“I surprised myself,” Goodings said. “I really didn’t expect to see so many people come out. Just the fact that I’m playing, people came out to support.”

He has been a DJ at other Kappa Gamma events such as on-campus basketball games and Dancehall Cardio.

“Kappa Gamma supports students doing big things,” Tonge said.

In terms of participation, Kappa Gamma President Junior “Judah VI” Garcia was no exception.

Garcia dropped some verses to Nicki Minaj’s “Beez in the Trap.”

The occasion ended on a festive note as friends of Khalid Edwards held a surprise birthday celebration in his honor.

Overall, students such as Remah Asad were pleased with the outcome. She felt it brought the students together as one.

“The music and allowing everyone to be themselves in an environment that is not strictly professional is always fun and good,” she said. “It’s like an appreciation event towards the students.”

Students unfamiliar with Kappa Gamma should know it is a marketing and management group.

“Clubs and organizations on campus would plan events and the events would not turn out the way they would want to in terms of publicizing the event. Therefore, Kappa Gamma was put in place to help with the media,”  Tonge said.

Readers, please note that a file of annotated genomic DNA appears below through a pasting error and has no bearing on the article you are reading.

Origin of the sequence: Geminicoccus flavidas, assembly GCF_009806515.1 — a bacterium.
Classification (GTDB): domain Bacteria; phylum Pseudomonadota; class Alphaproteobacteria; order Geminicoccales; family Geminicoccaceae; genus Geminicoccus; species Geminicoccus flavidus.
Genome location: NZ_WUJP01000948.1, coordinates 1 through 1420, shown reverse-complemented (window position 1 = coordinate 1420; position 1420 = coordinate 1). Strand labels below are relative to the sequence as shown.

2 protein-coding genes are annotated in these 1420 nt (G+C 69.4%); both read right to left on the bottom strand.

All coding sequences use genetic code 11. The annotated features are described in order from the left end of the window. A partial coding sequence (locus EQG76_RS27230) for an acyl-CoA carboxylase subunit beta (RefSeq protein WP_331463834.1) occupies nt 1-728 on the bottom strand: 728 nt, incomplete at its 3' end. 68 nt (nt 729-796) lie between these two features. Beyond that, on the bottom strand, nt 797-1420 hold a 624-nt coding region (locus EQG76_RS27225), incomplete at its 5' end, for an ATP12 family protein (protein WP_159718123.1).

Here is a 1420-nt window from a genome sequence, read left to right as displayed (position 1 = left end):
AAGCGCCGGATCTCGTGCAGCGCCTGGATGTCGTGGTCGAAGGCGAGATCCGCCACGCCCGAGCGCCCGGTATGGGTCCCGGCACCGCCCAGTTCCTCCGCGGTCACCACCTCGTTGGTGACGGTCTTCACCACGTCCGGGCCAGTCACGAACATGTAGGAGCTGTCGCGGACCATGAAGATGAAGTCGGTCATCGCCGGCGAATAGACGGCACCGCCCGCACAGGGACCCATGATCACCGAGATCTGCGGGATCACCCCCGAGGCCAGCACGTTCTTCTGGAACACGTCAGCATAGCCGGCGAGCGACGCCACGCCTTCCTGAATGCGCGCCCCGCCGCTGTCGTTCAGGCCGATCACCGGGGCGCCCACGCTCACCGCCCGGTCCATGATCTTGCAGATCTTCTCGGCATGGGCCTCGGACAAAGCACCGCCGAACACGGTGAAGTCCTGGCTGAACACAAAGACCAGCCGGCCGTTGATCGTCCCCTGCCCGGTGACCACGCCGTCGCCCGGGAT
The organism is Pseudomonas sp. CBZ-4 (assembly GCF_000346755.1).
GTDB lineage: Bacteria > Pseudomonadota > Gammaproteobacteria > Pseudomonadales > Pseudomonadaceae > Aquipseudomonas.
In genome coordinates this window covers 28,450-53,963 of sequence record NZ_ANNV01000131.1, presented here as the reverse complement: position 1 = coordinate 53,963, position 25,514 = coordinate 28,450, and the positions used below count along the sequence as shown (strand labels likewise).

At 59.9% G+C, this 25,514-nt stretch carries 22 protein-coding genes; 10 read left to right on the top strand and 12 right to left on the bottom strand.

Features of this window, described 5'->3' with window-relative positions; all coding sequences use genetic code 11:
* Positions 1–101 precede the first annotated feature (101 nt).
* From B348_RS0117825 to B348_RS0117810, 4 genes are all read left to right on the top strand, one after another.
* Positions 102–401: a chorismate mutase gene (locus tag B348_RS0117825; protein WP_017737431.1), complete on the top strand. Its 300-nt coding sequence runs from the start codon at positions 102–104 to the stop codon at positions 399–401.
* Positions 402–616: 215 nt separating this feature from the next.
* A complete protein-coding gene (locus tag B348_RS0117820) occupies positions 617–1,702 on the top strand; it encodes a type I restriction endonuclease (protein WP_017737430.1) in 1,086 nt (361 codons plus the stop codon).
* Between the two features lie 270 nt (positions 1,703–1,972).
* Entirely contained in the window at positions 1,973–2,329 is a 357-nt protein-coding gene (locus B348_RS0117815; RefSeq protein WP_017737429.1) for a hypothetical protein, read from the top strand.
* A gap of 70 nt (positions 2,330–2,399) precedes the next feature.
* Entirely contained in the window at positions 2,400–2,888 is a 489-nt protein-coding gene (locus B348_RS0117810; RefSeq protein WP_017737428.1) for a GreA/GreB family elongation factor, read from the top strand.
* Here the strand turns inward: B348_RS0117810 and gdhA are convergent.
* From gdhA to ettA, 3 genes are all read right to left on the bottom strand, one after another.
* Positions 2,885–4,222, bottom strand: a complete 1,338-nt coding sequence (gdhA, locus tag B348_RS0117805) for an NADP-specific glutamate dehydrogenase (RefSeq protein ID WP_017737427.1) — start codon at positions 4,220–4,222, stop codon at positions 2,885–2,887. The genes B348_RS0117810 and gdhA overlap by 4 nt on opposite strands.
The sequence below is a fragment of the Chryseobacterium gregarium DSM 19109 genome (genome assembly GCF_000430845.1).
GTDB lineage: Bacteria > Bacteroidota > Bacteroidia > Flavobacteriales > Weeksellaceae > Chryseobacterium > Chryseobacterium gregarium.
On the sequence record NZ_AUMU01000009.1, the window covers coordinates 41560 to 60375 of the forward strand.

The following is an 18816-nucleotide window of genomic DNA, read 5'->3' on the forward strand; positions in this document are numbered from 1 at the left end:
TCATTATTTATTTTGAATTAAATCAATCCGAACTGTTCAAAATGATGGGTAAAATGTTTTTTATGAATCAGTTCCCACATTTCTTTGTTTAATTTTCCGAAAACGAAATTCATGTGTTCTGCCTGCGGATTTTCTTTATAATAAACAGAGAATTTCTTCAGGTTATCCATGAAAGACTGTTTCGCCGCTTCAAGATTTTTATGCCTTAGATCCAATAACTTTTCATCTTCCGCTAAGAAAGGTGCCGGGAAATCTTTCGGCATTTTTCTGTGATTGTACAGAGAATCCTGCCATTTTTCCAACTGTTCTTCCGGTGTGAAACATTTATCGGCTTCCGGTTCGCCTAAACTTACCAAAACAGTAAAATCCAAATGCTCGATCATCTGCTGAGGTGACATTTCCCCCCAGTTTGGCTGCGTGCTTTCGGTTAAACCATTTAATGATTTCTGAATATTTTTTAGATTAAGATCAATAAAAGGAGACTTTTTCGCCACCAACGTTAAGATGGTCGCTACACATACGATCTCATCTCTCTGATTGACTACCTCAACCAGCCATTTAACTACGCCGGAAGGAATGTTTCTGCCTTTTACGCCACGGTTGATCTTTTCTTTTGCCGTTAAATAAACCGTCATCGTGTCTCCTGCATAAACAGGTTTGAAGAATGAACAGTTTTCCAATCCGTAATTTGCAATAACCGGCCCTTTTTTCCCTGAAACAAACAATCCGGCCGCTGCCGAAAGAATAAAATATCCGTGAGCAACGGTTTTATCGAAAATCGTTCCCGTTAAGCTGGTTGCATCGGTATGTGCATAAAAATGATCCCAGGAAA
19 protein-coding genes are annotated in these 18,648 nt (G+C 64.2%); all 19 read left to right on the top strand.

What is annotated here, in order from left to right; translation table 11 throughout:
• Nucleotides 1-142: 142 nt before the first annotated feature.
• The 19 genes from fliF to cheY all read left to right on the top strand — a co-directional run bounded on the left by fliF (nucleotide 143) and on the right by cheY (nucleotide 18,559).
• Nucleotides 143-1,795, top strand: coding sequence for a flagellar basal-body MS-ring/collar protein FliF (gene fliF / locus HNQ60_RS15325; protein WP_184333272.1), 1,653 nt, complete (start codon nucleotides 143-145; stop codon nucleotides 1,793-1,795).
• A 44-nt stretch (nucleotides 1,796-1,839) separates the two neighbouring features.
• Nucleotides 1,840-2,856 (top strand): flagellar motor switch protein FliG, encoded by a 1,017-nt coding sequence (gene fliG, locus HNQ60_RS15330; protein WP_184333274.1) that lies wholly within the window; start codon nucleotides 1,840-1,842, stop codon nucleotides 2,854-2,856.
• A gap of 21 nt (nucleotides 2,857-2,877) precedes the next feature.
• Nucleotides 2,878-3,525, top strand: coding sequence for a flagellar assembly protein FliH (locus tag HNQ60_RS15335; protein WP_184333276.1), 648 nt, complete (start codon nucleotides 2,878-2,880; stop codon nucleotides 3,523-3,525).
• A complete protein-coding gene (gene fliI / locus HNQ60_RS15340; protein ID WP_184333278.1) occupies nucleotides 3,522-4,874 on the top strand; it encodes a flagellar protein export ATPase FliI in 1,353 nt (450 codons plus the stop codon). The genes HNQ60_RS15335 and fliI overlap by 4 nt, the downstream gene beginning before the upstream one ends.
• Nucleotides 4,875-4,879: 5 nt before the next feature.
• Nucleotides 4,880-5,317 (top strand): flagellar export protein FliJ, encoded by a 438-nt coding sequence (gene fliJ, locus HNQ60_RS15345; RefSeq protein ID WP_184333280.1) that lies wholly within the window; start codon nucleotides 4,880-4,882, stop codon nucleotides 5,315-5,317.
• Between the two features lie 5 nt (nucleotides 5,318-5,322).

Students look on to support peers as they participate at freestyle friday
Students look on to support peers as they participate at freestyle friday

By using sites such as Facebook, Twitter, and Instagram, Kappa Gamma utilizes them all to the host club’s or organization’s advantage.

Their involvement, however, does not end with promotional work. Kappa Gamma secures volunteers to help with clean up.

Students interested in Kappa Gamma events can reach out to them.

“We always have flyers up,” Tonge said. “We have a [Facebook] page you can contact Mr. Garcia or you can contact myself.”

Students can also go to Mrs. Hedda Finch-Simpson’s office in the Student Activities Center for more information about the club.

Tonge added that interested students can speak with Kappa Gamma members at their events.

Once there, the organization can acquire contact information.